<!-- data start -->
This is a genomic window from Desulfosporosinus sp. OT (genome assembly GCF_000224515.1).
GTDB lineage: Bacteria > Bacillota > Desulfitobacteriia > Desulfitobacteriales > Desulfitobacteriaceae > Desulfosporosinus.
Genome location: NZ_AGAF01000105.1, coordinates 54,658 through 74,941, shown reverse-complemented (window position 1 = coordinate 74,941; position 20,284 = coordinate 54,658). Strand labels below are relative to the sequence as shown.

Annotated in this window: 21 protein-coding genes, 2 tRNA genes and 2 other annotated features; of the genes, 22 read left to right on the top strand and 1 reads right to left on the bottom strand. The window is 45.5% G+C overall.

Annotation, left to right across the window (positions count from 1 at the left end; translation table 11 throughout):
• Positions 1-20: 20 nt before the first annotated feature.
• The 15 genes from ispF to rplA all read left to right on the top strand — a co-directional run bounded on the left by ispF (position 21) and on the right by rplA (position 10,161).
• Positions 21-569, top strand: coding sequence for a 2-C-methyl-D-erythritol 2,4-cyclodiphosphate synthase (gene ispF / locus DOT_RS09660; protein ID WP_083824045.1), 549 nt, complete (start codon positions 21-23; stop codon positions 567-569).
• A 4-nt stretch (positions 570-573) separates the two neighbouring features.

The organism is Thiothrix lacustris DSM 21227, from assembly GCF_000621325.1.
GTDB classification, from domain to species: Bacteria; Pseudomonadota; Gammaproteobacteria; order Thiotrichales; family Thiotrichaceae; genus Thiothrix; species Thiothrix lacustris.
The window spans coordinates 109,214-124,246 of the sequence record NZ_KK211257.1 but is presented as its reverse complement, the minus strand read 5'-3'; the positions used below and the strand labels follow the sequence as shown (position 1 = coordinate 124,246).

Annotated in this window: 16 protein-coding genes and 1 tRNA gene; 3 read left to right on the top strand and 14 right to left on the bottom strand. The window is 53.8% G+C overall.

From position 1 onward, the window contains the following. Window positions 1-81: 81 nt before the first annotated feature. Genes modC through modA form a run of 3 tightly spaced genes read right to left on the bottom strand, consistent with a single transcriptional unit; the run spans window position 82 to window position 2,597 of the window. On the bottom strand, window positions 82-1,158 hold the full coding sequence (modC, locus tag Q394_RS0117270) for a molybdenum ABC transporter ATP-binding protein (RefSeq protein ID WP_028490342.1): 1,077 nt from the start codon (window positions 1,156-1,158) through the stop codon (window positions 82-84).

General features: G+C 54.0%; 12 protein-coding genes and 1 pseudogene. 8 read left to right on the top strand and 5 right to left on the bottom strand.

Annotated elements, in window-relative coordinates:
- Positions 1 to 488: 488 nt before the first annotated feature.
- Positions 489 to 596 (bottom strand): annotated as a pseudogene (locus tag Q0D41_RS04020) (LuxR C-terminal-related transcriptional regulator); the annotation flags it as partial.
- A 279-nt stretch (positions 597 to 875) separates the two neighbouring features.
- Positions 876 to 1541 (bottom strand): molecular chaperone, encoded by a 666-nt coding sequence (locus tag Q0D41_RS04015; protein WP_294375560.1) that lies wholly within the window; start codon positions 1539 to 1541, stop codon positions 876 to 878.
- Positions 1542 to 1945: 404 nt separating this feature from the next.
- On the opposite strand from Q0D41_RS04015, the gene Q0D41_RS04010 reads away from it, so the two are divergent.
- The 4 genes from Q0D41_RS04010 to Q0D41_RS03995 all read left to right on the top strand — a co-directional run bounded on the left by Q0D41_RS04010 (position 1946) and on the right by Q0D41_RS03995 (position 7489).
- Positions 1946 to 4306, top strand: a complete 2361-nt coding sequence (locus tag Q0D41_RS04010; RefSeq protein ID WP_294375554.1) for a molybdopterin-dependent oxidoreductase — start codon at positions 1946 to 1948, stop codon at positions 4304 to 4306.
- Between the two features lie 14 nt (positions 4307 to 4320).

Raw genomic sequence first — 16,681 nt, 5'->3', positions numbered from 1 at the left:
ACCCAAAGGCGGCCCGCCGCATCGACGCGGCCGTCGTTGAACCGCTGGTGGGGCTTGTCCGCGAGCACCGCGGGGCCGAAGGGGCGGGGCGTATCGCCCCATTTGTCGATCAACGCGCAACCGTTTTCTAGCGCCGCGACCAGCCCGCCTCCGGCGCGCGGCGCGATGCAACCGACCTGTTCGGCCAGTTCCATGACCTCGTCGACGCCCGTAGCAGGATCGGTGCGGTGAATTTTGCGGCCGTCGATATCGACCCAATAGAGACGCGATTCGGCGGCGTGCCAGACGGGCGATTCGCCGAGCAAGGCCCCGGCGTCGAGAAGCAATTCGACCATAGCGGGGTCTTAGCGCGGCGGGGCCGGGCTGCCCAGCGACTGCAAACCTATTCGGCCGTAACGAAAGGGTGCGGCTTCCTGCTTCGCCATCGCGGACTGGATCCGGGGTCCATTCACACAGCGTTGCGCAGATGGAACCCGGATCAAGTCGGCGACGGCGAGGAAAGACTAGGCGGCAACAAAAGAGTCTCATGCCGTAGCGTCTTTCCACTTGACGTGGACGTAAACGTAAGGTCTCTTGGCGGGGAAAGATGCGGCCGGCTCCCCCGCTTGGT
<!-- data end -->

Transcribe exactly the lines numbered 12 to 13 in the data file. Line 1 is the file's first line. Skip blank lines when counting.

The window spans coordinates 109,214-124,246 of the sequence record NZ_KK211257.1 but is presented as its reverse complement, the minus strand read 5'-3'; the positions used below and the strand labels follow the sequence as shown (position 1 = coordinate 124,246).

Annotated in this window: 16 protein-coding genes and 1 tRNA gene; 3 read left to right on the top strand and 14 right to left on the bottom strand. The window is 53.8% G+C overall.